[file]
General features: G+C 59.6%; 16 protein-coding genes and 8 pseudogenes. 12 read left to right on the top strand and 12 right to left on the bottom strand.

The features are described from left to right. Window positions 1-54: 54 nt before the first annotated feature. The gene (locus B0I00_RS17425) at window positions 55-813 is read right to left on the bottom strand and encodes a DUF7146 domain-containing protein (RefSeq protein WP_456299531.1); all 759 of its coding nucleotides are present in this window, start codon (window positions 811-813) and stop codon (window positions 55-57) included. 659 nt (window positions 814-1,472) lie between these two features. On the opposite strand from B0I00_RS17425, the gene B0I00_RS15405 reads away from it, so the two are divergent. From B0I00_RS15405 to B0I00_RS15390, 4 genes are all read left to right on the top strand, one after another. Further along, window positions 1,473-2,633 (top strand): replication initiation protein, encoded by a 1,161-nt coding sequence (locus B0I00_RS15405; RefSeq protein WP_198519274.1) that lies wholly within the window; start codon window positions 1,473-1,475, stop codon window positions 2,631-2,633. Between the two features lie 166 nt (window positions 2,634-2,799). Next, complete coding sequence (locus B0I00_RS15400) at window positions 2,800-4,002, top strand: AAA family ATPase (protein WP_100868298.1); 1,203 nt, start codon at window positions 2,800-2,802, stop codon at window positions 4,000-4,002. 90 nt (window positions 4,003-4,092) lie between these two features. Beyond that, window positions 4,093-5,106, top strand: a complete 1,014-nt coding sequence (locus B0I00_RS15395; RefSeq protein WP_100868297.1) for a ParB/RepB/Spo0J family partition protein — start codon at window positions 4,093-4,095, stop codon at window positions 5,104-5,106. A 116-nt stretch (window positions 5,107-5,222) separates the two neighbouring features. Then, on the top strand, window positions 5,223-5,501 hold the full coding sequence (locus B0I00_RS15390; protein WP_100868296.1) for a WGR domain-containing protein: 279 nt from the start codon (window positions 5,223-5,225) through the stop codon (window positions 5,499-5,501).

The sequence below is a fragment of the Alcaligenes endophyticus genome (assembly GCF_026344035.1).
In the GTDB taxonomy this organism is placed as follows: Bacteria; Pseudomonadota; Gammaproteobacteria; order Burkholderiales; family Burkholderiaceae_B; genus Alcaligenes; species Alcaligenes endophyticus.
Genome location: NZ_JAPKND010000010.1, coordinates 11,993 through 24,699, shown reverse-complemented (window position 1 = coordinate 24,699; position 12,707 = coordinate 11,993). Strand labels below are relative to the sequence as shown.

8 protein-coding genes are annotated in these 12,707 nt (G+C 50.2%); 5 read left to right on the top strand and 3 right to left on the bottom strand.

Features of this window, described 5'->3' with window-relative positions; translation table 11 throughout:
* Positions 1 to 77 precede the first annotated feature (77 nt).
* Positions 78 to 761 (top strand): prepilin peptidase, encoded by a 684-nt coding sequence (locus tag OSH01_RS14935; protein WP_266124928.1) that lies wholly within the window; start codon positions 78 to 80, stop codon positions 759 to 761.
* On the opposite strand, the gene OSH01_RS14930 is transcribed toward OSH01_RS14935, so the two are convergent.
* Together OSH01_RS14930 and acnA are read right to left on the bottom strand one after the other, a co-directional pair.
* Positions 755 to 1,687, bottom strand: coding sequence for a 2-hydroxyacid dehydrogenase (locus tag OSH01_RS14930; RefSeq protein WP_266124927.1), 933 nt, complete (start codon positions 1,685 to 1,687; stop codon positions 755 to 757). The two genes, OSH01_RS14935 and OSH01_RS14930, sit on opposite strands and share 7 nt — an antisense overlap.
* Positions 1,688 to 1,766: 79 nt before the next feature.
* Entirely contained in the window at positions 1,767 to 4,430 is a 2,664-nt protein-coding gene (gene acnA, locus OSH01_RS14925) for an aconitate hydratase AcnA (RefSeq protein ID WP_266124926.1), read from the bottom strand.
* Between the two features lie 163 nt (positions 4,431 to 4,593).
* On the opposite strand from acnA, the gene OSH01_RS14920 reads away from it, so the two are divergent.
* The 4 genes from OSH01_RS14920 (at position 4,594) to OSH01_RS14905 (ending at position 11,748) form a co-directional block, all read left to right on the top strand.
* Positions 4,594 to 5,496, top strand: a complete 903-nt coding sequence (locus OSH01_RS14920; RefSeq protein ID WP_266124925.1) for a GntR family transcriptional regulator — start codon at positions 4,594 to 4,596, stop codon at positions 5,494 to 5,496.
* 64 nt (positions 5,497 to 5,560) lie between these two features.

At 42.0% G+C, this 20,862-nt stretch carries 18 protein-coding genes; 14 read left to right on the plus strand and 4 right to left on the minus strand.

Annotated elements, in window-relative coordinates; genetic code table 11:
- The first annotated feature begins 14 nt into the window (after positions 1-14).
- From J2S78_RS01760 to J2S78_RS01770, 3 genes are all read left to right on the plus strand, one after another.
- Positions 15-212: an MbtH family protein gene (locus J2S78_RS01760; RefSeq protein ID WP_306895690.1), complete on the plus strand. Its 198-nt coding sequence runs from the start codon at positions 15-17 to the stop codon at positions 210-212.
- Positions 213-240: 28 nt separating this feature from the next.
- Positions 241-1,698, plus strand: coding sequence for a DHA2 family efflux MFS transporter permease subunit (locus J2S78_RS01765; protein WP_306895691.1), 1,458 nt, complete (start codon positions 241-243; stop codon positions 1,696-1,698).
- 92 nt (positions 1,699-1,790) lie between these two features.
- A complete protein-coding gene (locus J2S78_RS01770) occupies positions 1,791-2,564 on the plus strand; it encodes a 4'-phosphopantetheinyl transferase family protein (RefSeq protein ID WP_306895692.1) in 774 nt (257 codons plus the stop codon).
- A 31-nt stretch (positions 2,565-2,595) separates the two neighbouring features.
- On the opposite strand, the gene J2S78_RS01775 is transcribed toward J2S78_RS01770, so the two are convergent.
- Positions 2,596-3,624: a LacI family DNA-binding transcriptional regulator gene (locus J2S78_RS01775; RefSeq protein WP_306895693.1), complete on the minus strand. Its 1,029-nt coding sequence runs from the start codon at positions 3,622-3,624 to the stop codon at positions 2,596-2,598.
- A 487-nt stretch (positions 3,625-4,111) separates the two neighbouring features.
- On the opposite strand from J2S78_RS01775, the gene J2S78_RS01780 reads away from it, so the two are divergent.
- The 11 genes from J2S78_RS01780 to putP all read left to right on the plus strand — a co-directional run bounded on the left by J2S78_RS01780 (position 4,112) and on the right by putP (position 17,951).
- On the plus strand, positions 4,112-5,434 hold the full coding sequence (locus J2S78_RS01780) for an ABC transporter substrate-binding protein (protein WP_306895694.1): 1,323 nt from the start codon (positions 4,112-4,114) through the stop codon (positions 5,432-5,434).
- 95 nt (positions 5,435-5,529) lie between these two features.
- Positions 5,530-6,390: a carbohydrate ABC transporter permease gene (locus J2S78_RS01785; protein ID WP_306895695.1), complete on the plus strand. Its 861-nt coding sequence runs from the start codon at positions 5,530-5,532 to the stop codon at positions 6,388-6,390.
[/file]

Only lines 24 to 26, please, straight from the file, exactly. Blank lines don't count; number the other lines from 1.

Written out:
- Positions 15-212: an MbtH family protein gene (locus J2S78_RS01760; RefSeq protein ID WP_306895690.1), complete on the plus strand. Its 198-nt coding sequence runs from the start codon at positions 15-17 to the stop codon at positions 210-212.
- Positions 213-240: 28 nt separating this feature from the next.
- Positions 241-1,698, plus strand: coding sequence for a DHA2 family efflux MFS transporter permease subunit (locus J2S78_RS01765; protein WP_306895691.1), 1,458 nt, complete (start codon positions 241-243; stop codon positions 1,696-1,698).